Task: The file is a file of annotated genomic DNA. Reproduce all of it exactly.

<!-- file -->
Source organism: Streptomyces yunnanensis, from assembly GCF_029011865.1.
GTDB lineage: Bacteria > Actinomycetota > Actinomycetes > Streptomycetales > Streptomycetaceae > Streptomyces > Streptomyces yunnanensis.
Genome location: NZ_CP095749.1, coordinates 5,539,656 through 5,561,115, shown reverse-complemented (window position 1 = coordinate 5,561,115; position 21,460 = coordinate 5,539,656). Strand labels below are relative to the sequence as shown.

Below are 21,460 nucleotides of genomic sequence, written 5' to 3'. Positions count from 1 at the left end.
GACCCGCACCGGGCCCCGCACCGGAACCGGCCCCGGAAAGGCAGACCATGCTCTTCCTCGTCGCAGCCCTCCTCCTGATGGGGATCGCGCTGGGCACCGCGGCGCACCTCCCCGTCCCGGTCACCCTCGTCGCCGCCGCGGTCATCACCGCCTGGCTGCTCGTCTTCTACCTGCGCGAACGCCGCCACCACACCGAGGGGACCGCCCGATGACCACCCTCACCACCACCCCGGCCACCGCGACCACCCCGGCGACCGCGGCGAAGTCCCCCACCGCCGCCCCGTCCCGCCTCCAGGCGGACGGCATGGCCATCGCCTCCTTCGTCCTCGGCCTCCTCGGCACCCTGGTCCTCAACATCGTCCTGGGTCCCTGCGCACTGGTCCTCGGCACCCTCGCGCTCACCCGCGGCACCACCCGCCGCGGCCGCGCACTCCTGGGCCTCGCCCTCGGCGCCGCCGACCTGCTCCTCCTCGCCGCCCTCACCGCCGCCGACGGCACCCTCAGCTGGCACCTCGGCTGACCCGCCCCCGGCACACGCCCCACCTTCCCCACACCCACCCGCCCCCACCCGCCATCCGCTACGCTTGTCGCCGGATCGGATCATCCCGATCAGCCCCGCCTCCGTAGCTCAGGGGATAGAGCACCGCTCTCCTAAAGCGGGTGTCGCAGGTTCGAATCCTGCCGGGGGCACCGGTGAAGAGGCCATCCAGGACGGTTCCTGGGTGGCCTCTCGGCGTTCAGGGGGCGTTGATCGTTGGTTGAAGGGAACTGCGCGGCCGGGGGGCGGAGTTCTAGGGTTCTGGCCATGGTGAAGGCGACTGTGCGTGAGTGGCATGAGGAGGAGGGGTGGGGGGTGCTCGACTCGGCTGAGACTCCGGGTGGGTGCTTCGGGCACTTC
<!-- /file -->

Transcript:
Source organism: Streptomyces yunnanensis, from assembly GCF_029011865.1.
GTDB lineage: Bacteria > Actinomycetota > Actinomycetes > Streptomycetales > Streptomycetaceae > Streptomyces > Streptomyces yunnanensis.
Genome location: NZ_CP095749.1, coordinates 5,539,656 through 5,561,115, shown reverse-complemented (window position 1 = coordinate 5,561,115; position 21,460 = coordinate 5,539,656). Strand labels below are relative to the sequence as shown.

Below are 21,460 nucleotides of genomic sequence, written 5' to 3'. Positions count from 1 at the left end.
GACCCGCACCGGGCCCCGCACCGGAACCGGCCCCGGAAAGGCAGACCATGCTCTTCCTCGTCGCAGCCCTCCTCCTGATGGGGATCGCGCTGGGCACCGCGGCGCACCTCCCCGTCCCGGTCACCCTCGTCGCCGCCGCGGTCATCACCGCCTGGCTGCTCGTCTTCTACCTGCGCGAACGCCGCCACCACACCGAGGGGACCGCCCGATGACCACCCTCACCACCACCCCGGCCACCGCGACCACCCCGGCGACCGCGGCGAAGTCCCCCACCGCCGCCCCGTCCCGCCTCCAGGCGGACGGCATGGCCATCGCCTCCTTCGTCCTCGGCCTCCTCGGCACCCTGGTCCTCAACATCGTCCTGGGTCCCTGCGCACTGGTCCTCGGCACCCTCGCGCTCACCCGCGGCACCACCCGCCGCGGCCGCGCACTCCTGGGCCTCGCCCTCGGCGCCGCCGACCTGCTCCTCCTCGCCGCCCTCACCGCCGCCGACGGCACCCTCAGCTGGCACCTCGGCTGACCCGCCCCCGGCACACGCCCCACCTTCCCCACACCCACCCGCCCCCACCCGCCATCCGCTACGCTTGTCGCCGGATCGGATCATCCCGATCAGCCCCGCCTCCGTAGCTCAGGGGATAGAGCACCGCTCTCCTAAAGCGGGTGTCGCAGGTTCGAATCCTGCCGGGGGCACCGGTGAAGAGGCCATCCAGGACGGTTCCTGGGTGGCCTCTCGGCGTTCAGGGGGCGTTGATCGTTGGTTGAAGGGAACTGCGCGGCCGGGGGGCGGAGTTCTAGGGTTCTGGCCATGGTGAAGGCGACTGTGCGTGAGTGGCATGAGGAGGAGGGGTGGGGGGTGCTCGACTCGGCTGAGACTCCGGGTGGGTGCTTCGGGCACTTC